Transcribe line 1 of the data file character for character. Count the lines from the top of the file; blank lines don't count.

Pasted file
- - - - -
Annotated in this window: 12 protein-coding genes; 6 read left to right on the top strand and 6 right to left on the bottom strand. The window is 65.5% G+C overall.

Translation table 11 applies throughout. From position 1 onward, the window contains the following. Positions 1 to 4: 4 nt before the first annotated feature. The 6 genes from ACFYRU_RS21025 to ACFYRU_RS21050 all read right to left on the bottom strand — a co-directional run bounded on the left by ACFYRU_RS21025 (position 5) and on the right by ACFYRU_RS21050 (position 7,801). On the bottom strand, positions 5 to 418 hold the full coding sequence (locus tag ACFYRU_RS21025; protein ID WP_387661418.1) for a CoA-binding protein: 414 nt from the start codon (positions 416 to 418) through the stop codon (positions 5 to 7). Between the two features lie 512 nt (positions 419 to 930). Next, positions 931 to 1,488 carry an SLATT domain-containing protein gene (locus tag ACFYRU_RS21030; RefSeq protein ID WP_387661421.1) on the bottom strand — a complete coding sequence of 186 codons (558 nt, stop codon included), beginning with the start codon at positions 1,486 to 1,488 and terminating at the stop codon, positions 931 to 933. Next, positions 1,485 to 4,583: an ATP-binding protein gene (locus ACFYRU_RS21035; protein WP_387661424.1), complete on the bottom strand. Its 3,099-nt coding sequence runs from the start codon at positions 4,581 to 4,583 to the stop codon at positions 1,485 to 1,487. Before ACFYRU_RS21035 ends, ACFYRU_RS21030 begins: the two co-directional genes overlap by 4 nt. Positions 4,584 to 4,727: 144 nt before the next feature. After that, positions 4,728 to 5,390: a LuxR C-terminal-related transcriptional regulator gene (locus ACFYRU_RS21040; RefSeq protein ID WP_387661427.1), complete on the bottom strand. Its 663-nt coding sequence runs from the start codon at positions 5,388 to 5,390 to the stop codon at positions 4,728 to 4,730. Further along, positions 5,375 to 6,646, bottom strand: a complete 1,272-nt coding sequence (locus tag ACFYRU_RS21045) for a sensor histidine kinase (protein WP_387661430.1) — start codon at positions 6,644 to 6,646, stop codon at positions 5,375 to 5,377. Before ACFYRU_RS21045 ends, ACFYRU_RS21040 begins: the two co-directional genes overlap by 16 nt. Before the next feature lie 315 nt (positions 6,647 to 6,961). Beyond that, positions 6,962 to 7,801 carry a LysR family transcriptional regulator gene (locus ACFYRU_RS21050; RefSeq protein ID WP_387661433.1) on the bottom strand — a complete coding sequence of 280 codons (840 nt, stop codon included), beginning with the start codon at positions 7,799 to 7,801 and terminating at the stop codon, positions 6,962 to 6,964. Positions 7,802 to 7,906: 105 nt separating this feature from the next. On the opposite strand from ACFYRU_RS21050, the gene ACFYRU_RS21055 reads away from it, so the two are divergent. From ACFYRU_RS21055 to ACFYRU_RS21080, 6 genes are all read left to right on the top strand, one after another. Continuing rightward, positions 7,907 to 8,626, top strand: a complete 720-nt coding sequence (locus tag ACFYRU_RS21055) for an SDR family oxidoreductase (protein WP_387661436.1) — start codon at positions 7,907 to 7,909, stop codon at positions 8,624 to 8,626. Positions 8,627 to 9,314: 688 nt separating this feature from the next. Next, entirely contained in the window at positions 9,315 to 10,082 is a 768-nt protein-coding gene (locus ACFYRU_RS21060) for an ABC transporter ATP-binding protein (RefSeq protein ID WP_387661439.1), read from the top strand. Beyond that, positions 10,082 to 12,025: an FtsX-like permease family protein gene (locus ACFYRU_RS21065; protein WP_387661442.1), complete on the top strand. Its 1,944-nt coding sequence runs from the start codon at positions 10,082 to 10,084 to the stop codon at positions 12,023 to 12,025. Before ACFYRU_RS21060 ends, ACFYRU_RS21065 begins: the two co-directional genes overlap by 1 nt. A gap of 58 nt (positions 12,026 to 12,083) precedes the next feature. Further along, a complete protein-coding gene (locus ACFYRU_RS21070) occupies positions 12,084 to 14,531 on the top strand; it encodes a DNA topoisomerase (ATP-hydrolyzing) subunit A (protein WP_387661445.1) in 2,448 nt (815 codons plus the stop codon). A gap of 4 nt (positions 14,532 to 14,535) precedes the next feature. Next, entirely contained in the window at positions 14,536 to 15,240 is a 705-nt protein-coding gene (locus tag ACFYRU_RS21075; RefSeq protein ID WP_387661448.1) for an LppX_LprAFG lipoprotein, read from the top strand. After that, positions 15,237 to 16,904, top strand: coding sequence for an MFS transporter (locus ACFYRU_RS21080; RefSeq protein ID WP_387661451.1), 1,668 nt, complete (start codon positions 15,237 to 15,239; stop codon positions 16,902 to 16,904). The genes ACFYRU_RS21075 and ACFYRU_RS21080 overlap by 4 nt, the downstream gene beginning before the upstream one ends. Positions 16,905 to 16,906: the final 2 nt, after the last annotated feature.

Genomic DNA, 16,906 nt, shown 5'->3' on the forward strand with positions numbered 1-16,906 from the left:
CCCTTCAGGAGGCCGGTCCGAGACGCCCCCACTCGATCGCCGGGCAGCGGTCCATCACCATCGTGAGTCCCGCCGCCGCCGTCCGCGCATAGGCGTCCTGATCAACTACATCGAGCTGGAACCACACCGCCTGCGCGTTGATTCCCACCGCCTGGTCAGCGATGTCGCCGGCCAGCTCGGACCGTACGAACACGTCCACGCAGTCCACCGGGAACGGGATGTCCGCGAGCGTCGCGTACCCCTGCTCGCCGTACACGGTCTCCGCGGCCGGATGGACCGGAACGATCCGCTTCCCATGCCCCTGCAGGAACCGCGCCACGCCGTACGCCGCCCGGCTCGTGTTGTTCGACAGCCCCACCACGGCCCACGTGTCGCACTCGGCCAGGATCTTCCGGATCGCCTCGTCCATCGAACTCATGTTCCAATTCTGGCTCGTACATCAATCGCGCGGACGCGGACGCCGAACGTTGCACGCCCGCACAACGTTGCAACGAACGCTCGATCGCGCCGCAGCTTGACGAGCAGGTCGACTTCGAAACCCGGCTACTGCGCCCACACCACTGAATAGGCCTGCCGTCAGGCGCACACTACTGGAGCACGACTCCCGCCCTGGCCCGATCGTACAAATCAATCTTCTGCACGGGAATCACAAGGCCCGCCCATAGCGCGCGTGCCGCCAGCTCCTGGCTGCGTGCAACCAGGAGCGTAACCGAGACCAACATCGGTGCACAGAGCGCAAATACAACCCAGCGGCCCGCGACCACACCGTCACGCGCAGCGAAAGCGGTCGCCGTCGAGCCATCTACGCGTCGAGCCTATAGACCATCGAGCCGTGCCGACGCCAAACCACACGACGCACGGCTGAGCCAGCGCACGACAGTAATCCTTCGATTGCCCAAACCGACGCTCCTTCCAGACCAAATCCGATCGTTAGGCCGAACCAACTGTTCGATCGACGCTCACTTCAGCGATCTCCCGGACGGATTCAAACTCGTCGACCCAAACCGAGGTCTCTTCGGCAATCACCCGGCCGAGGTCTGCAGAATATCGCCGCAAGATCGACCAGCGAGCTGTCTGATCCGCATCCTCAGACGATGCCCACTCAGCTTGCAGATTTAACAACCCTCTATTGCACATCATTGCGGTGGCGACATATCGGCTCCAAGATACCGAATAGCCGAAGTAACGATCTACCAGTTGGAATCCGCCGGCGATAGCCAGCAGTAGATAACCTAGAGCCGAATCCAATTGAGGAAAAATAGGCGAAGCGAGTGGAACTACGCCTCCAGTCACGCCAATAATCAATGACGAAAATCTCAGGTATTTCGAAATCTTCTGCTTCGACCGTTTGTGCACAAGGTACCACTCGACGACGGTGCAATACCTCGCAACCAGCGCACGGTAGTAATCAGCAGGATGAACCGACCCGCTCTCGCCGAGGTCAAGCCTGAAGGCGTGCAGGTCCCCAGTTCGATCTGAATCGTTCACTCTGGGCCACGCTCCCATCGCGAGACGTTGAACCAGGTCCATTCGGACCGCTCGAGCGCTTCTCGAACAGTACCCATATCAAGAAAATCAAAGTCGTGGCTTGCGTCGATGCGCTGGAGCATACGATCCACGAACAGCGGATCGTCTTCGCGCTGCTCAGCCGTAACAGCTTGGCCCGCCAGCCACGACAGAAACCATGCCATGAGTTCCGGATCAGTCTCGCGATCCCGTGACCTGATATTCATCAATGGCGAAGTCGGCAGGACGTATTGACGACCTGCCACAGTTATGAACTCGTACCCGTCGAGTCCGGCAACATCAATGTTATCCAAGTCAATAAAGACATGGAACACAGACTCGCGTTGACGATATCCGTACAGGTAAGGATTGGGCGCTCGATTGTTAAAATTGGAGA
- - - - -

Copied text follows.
Annotated in this window: 12 protein-coding genes; 6 read left to right on the top strand and 6 right to left on the bottom strand. The window is 65.5% G+C overall.